B. F. Skinner
Information on Skinner
Believed that a system of rewards and punishments explains much of human behavior. He believed in punishing and rewarding. Smiles, praise, an treats. However, man experts believe that the theory is too simplistic to apply to many of the complex tasks children must learn.
*In 1945, Skinner moved to Bloomington, Indiana and became Psychology Department Chair and the University of Indiana. In 1948, he joined the psychology department at Harvard University where he remained for the rest of his life. He became one of the leaders of behaviorism and his work contributed immensely to experimental psychology. He also invented the 'Skinner box,' in which a rat learns to obtain food by pressing a lever.*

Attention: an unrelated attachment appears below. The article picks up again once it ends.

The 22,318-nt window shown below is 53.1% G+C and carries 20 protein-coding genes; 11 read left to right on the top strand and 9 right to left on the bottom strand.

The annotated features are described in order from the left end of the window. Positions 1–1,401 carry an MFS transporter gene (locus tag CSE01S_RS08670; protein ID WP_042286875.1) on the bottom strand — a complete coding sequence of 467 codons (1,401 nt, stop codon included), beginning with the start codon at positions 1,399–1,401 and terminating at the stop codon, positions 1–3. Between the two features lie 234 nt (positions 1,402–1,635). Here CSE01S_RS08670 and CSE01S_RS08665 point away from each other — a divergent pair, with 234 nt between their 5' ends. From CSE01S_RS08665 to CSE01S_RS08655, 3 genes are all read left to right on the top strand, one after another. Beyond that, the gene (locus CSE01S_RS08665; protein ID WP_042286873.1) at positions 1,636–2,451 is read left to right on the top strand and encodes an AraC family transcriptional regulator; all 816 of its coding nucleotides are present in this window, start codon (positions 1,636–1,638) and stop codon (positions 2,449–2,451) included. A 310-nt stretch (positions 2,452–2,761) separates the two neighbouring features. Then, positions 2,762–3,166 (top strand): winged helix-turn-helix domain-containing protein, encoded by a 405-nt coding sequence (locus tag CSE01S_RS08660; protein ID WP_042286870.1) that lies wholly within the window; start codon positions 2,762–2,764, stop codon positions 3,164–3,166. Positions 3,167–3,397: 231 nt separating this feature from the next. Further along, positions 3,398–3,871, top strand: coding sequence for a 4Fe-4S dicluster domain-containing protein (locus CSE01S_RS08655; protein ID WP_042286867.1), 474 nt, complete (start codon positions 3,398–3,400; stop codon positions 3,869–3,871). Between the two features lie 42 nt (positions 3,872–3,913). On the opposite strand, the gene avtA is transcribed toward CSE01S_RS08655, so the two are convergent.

- 1966 Edward Lee Thorndike Award, American Psychological Association
- 1968 - National Medal of Science from President Lyndon B. Johnson
- 1971 - Gold Medal of the American Psychological Foundation
- 1972 - Human of the Year Award
- 1990 - Citation for Outstanding Lifetime Contribution to Psychology
B.F. Skinner is famous for his research on operant conditioning and negative reinforcement. He developed a device called the "cumulative recorder," which showed rates of responding as a sloped line. Using this device, he found that behavior did not depend on the preceding stimulus as Watson and Pavlov maintained. Instead, Skinner found that behaviors were dependent upon what happensafter the response. Skinner called this operant behavior.